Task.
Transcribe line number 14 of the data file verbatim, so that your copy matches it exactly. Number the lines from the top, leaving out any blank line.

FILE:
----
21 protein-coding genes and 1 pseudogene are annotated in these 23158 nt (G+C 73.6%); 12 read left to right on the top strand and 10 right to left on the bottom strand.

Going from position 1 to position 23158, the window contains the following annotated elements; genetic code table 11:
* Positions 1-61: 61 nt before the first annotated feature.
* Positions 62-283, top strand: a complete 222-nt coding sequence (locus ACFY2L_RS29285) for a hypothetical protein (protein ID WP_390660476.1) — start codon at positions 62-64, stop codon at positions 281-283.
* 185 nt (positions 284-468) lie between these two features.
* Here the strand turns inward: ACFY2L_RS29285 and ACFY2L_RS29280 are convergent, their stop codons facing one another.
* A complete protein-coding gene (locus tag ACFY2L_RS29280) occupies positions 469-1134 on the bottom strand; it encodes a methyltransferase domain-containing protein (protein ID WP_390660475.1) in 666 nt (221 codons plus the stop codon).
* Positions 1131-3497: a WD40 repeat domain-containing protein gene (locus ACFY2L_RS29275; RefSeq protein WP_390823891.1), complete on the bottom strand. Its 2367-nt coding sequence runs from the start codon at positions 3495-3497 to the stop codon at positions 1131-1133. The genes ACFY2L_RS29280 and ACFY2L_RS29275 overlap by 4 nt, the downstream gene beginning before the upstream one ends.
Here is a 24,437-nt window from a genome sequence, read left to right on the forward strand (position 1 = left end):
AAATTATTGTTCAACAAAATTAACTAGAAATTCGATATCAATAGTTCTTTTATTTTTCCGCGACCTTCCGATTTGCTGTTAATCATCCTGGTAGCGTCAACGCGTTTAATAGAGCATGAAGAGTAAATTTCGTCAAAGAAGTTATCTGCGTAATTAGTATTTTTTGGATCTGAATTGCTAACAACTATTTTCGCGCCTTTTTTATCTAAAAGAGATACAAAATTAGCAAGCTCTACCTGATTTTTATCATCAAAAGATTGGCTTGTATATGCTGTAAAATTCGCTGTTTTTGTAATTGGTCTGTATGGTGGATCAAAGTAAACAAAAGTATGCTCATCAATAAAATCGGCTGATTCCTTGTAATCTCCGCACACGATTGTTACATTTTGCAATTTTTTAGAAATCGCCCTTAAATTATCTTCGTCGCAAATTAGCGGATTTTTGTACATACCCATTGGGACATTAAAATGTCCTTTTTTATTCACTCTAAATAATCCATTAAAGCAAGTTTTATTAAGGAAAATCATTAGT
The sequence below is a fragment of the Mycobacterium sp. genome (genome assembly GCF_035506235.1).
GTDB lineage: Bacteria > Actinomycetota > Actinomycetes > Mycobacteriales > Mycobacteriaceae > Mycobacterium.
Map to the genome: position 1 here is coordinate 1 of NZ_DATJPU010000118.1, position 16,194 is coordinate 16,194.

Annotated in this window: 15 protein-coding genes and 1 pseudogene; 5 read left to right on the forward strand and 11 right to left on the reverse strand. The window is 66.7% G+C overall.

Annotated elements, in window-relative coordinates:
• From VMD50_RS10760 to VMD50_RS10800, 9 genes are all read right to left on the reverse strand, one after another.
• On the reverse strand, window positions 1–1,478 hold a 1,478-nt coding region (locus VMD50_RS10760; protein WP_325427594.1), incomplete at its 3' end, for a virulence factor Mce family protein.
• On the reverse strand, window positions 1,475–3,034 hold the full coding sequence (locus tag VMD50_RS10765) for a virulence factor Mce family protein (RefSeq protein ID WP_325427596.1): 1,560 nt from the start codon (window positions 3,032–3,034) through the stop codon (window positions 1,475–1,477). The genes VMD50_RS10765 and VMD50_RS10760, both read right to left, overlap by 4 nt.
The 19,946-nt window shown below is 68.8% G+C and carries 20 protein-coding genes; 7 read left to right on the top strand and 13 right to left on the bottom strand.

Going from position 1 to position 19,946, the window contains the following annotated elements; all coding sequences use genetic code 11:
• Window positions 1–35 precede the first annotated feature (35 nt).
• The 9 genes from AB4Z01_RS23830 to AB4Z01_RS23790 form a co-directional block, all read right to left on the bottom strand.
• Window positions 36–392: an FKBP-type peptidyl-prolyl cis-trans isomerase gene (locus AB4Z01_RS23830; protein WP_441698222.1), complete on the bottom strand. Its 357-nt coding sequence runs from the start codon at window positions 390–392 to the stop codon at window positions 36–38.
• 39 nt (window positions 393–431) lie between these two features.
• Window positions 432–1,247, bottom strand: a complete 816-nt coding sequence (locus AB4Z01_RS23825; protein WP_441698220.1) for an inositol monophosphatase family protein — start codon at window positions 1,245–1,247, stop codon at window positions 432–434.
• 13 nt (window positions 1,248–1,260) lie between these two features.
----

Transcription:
Annotated in this window: 15 protein-coding genes and 1 pseudogene; 5 read left to right on the forward strand and 11 right to left on the reverse strand. The window is 66.7% G+C overall.